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New Zealand bosses have cause for concern
Huw Turner
November 3, 2008
Canterbury skipper Kieran Read celebrates victory in the New Zealand Cup final, Wellington v Canterbury, New Zealand Cup final, Westpac Stadium, October 25 2008
Canterbury celebrate their New Zealand Cup final victory over Wellington in a far-from-packed Cake Tin © Getty Images
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As I sat down in the comfort of my armchair to watch the Air New Zealand Cup (NPC) final between Wellington and Canterbury, I was reminded of a conversation when I first arrived in New Zealand in February 1997.

Super 12 rugby was about to embark on its second season and a great deal of excitement and anticipation surrounded that. As I was to discover later, this would co-exist alongside NPC rugby for a few years yet, before franchise-itis and franchise-speak tore the guts out of New Zealand provincial rugby and the tribal nature which made an Auckland v Canterbury or Waikato v Otago confrontation such a compelling spectacle and which ensured the health of New Zealand and All Black rugby.

I was astonished to be told, by a Cantabrian who had played a bit of provincial rugby with the likes of Grizz Wylie, that professional rugby would kill rugby in New Zealand. At the time I thought he was bonkers, but watching non-spectacle final in the half empty Westpac Stadium and reflecting on what must have been one of the most disheartening domestic New Zealand seasons in the professional era, I conclude that he was astonishingly prescient.

Coming on the back of a disastrous World Cup campaign, in preparation for which the New Zealand rugby public had been treated with utter contempt, the New Zealand rugby diaspora picked up pace as players, experienced All Blacks as well as provincial journeymen, abandoned ship as quickly as investors have recently been divesting themselves of bank shares. The accelerating disenchantment of the rugby public was further demonstrated by empty stadia in places like Dunedin and Hamilton and even the Test match in Christchurch failed to sell out.

At least Graham Henry and his employers had started to get the message : that for the price of their extortionate Sky tv subscriptions and/or Test match tickets the punters would quite like to be treated to the best All Black side that could be assembled. But I suspect the damage had been done, that boredom with franchise-based rugby, with which provincial New Zealanders cannot be bothered, had reached critical mass.

The once mighty NPC, truly the world's best provincial championship, the laboratory in which generations of All Blacks had been tested, has been emasculated to such an extent that the New Zealand rugby follower, if he or she is interested in watching the best New Zealand rugby players, may just as well tune into the Rugby Channel (yes, there is a 24 hour rugby channel here) to watch their favourite players turning out for Leinster in the Heineken Cup, or Worcester in the Anglo-Welsh Cup or the Ospreys in the Celtic League.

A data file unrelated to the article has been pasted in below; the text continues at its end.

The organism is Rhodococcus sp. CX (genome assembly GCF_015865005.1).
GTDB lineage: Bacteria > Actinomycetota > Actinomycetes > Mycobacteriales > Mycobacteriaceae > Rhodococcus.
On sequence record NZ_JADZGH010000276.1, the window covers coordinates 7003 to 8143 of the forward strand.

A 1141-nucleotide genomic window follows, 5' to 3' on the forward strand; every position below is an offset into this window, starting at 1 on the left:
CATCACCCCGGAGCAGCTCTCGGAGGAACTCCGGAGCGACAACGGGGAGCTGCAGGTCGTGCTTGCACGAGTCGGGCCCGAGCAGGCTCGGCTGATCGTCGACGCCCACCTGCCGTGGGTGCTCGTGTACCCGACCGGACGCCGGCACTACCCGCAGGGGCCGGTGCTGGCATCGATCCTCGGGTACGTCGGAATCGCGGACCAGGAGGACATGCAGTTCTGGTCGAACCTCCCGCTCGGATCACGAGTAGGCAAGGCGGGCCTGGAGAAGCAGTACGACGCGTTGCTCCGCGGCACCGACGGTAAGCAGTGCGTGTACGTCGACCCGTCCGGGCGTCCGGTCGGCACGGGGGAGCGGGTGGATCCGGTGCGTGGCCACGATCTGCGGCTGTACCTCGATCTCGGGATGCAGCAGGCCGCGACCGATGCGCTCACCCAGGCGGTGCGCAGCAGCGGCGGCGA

"The truth of the matter is that in the long run nobody will gain from all this. European rugby may feel it is on an exciting crest of a wave but what is the point of kiwi journeymen sitting on the bench in Bristol, or Llanelli or Sale?"
 
Thus year's final was not deemed big enough an occasion to risk the appearance of Dan Carter and the direction in which the whole thing is going was perhaps best summed up in the post-match press conference by Canterbury coach Rob Penney.

Flanked by his skipper, the admirable Kieran Read, about to be named an All Black for the first time, and perhaps a future AB skipper, Penney lamented the fact that this was probably the last time Read would turn out for his province.

So rugby followers can expect evermore Super rugby, from which they are increasingly alienated, fewer and fewer provincial appearances by incumbent All Blacks and an accelerating player drain. For the privilege, they can expect to have to contribute to the propping up of this edifice through ever-increasing satellite tv fees, and spectate from afar as the corporate dollar is chased on the back of the All Black brand in Hong Kong and London. Come 2011, the New Zealand rugby public will be expected to set all this aside and faithfully turn out to support the World Cup in all the provincial corners of New Zealand. The single most exciting rugby phenomenon in New Zealand in 2008 has been the progress of the New Zealand Warriors to the semi-final stages of the NRL.

The Warriors, the Auckland-based rugby league side, captured the public imagination like no other side this year. But they play in an Australian competition and are largely staffed by Australian players. Shouldn't the NZRU and the IRB be just a little concerned by the asset-stripping of New Zealand rugby? Because the truth of the matter is that in the long run nobody will gain from all this. European rugby may feel it is on an exciting and exhilarating crest of a wave but what is the point of kiwi journeymen sitting on the bench in Bristol, or Llanelli or Sale?

And just in case you think I have forgotten the All Blacks, the announcement of the squad to tour in November raised much less public and media attention as the United Future Party - currently polling 0.2 % in the opinion polls as we approach the New Zealand general election on November 8.

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